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SENUFO FEMALE DEBLE FIGURE FROM BURKINA FASO

Description 
The Senufo are the ancestral tribe that inhabited the African region of Côte d’Ivoire (Ivory Coast), Mali, and Burkina Faso. The social, economic and spiritual lives of Senufo men are governed by an overarching initiation society known as Poro. A Senufo man must pass through all stages of the initiation society to be considered a rounded man with full insight into ancestral teachings and traditions. Each vocational group (including farmers, traders and artists) has its own Poro group through which they must graduate before becoming a member of the Senufo community.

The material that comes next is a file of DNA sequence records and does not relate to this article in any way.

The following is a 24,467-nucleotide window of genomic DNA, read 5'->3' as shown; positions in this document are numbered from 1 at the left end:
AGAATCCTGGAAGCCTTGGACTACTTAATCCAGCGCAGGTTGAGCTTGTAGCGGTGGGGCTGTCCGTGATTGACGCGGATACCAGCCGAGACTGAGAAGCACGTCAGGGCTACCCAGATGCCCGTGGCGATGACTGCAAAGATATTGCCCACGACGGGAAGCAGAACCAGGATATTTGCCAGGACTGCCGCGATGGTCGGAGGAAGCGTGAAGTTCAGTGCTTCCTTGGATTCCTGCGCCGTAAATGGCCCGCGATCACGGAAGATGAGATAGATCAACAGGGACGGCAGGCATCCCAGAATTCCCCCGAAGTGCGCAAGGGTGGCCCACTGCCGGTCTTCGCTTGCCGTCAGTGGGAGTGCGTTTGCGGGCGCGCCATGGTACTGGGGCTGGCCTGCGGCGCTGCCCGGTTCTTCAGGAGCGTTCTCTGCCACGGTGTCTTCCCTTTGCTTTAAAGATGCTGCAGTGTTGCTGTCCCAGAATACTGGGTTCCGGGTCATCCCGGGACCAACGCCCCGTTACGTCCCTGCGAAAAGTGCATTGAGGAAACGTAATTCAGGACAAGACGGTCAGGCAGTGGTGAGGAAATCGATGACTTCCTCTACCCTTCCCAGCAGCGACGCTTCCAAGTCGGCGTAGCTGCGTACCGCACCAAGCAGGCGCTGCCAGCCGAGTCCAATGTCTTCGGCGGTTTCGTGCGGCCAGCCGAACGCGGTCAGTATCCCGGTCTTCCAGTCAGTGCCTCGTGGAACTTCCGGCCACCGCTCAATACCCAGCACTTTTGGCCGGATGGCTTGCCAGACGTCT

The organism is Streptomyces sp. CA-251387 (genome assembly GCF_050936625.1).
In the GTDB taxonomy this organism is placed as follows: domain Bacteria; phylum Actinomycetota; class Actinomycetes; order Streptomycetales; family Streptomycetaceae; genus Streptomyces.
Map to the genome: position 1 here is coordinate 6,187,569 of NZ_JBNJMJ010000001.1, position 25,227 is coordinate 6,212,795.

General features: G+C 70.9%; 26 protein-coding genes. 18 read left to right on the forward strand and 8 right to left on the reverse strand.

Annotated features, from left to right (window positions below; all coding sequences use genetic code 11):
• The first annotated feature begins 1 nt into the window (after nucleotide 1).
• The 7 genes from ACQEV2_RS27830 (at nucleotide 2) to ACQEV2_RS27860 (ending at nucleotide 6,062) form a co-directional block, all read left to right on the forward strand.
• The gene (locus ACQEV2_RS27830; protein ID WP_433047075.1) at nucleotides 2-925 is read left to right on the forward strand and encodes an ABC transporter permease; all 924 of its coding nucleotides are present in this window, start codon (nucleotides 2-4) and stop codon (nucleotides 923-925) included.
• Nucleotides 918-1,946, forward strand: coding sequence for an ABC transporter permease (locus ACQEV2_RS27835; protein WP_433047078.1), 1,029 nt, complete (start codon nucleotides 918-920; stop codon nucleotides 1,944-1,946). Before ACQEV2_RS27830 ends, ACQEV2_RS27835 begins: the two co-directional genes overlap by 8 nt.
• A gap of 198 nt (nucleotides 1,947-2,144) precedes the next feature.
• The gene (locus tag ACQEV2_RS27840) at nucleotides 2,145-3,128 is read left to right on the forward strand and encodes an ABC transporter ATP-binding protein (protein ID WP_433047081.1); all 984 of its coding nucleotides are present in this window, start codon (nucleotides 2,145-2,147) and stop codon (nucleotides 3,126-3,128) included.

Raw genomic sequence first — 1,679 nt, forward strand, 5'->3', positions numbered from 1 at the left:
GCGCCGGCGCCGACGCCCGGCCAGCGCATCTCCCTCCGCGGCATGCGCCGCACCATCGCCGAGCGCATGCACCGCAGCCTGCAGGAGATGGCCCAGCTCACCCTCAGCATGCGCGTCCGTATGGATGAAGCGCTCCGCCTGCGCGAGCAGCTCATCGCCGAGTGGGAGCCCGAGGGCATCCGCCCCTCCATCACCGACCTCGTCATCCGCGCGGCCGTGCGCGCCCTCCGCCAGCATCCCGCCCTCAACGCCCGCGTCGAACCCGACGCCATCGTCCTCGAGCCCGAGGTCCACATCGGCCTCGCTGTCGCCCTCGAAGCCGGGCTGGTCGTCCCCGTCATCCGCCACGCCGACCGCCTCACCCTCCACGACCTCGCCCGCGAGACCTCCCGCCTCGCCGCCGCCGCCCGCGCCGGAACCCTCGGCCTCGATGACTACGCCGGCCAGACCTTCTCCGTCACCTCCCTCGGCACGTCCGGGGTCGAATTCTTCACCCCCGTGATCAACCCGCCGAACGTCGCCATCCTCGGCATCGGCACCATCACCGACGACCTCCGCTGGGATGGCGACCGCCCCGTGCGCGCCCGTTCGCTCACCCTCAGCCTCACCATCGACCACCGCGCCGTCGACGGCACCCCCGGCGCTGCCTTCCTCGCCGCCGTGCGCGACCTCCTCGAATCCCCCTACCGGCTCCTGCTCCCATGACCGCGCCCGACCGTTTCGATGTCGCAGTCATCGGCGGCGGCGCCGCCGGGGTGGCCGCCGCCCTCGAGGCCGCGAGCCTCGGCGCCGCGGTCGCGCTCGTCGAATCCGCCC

Traditional sculpture of figures and masks play an important role in the Poro society. An example is the gahariga (also called sejen; meaning 'bird') hornbill figure believed to represent the Senufo primordial ancestors.
As an emblem of the authority and wisdom of elders within Senufo communities, gahariga hornbill figures are kept in the forests close to where young boys are initiated, to protect them from malicious forces. 

This large wooden spirit figure is rare as it combines and showcases two distinctive signature art-forms of the Senufo - the hornbill known as Sejen and a female figure which is known as a deble [day-blay], or "bush spirit," used during funeral ceremonies and placed in the center of the ceremonial ground. During dances it is pounded on the ground to provide rhythm for the dancers. It is an extremely hard and heavy wood with a fine touch of patina, which also verifies its high age of about hundred years. The statue is in excellent condition.